Reconciliation or Tough Love
"Therefore if you bring your gift to the altar, and there remember that your brother has something against you, leave your gift there before the altar, and go your way. First be reconciled to your brother, and then come and offer your gift."1
An office reports that they have an answering machine that instructs callers to leave their name and address, and to spell out any difficult words.
Early one Monday when the secretary was reviewing the weekend messages, she heard an enthusiastic young woman recite her name and address and then confidently say, "My difficult word is reconciliation: R-E-C-O-N-C-I-L-I-A-T-I-O-N."2
A Daily Encounter reader (whom I will call Frieda) knows just how difficult reconciliation can be. She lives close to her parents and shares how critical and emotionally abusive they are of her and her daughter. She has tried everything she knows to forgive them and bring about reconciliation but nothing has worked. Worse still, they won't even admit that they are abusive. She feels that if she distances herself from them it will "kill" them.
The fact is that it won't kill them. And, if they act as if it will, and cry, "Poor 'me' ... how could you treat us like this?" that would be just another form of manipulative abuse.
Frieda may feel it will "kill" her, for we often project onto others what we are afraid of happening to ourselves. If she tolerates abusive behavior of herself and her daughter, she is being a part of the sickness, and it may very well kill her before her time. Such stress can and does take years off of one's life.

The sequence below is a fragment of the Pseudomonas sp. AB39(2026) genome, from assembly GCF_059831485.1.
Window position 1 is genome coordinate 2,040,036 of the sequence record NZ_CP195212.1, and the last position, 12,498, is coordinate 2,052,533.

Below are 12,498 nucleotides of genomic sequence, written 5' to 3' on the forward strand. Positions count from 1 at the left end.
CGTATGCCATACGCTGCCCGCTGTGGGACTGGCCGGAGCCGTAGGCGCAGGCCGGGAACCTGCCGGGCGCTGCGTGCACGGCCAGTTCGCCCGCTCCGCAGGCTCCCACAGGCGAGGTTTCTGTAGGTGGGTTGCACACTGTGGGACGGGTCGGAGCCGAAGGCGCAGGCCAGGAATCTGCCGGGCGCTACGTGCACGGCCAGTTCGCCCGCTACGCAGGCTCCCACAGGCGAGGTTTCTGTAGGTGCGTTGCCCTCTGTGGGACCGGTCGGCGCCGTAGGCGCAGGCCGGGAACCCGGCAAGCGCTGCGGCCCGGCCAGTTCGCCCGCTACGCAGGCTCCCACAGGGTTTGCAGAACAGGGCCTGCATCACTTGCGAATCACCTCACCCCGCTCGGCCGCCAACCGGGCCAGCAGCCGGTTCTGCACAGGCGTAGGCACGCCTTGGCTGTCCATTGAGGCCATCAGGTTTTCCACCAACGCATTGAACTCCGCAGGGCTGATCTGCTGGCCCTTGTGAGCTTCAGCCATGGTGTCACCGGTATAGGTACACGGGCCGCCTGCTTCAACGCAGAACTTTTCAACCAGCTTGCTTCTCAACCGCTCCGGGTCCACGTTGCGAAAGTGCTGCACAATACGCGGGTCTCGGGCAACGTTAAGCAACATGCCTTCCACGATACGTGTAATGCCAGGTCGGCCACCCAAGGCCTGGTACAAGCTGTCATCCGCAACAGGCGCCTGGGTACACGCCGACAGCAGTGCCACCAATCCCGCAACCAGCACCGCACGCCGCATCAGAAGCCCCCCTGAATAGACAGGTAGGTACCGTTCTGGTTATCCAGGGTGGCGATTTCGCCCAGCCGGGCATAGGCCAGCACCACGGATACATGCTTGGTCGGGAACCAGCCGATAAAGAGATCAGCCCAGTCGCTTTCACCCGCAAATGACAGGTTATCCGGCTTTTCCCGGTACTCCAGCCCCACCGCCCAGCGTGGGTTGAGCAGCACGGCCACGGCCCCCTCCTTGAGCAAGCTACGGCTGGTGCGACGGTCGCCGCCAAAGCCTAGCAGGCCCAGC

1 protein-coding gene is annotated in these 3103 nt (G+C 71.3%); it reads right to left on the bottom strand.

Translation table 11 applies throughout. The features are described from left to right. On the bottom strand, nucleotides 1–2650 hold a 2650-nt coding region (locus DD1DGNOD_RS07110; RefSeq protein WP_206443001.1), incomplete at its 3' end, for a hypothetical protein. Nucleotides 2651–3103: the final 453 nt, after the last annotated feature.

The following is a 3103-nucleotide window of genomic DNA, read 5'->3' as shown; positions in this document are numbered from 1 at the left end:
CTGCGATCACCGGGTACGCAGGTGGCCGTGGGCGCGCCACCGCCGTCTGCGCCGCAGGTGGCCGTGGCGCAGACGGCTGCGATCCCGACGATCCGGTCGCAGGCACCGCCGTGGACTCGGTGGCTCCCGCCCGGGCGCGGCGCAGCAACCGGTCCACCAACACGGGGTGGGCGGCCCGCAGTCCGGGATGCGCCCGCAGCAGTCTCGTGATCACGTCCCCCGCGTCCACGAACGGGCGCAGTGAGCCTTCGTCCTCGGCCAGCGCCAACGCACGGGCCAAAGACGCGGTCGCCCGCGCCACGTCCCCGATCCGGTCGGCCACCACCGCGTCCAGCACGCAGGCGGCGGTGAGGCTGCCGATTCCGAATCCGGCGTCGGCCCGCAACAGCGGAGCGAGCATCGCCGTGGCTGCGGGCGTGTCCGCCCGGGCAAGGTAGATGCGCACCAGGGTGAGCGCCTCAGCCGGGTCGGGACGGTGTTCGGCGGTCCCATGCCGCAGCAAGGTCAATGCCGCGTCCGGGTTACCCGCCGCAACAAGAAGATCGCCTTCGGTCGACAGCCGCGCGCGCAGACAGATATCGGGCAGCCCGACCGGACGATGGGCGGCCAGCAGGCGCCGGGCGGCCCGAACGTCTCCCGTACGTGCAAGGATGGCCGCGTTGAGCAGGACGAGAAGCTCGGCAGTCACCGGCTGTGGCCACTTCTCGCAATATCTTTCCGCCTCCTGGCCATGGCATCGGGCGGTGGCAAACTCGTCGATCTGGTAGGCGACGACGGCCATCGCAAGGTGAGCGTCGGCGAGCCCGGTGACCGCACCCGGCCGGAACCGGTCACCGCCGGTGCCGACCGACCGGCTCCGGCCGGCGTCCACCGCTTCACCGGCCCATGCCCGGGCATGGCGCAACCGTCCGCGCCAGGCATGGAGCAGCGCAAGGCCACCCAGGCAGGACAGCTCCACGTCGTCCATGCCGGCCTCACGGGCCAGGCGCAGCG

Forgiveness, as we have spelled out before, is dependent only on us. That's what makes it possible and that is what frees us. Reconciliation is the ideal to work towards, but sometimes it just isn't possible, as this is dependent on both parties.
To free ourselves from toxic, abusive people, we need to have healthy boundaries, exercise tough love, and make it very clear to these people that: (1) We don't appreciate their critical, judgmental, and/or abusive treatment of us; (2) That we will no longer tolerate it; (3) That if it happens even one more time, we will distance ourselves from them; and (4) We will not have any contact with them until they choose to treat us in a kind and loving manner.
And of course, we need to be absolutely sure that we always treat them in a kind and loving manner. Keep in mind, too, that the most loving thing to do with toxic people is to distance yourself from them—for your sake and theirs.
If you distance yourself from them, they may or may not change their treatment of you, but unless you exercise tough love, maintain healthy boundaries rather than keep on taking their abuse, you can be almost certain that they will continue to abuse you.
What others do is their choice. What we allow them to do to us is our choice. Remember on most occasions Jesus was tender and compassionate. But when called for, he blasted the phony religious leaders. He used a whip to drive out of the temple the money changers who were misusing the house of God to rip people off. And he said about children: "But whoever causes one of these little ones who believe in Me to stumble, it would be better for him if a millstone were hung around his neck, and he were thrown into the sea."3
Tough words. Tough love. We too, need to love the things God loves and hate the things He hates—and God hates anything that is destructive of those whom He loves. Us!
Suggested prayer: "Dear God, please give me the courage to stand against abusive people and the strength to disallow them to hurt me and/or my children. Help me always to know what You would do and give me the courage to do it. Thank You for hearing and answering my prayer. Gratefully, in Jesus's name, amen."
1. Matthew 5:23-24 (NASB).
2. From Michael Bledsoe firstname.lastname@example.org
3. Mark 9:42 (NKJV).
All articles on this website are written by
Richard (Dick) Innes unless otherwise stated.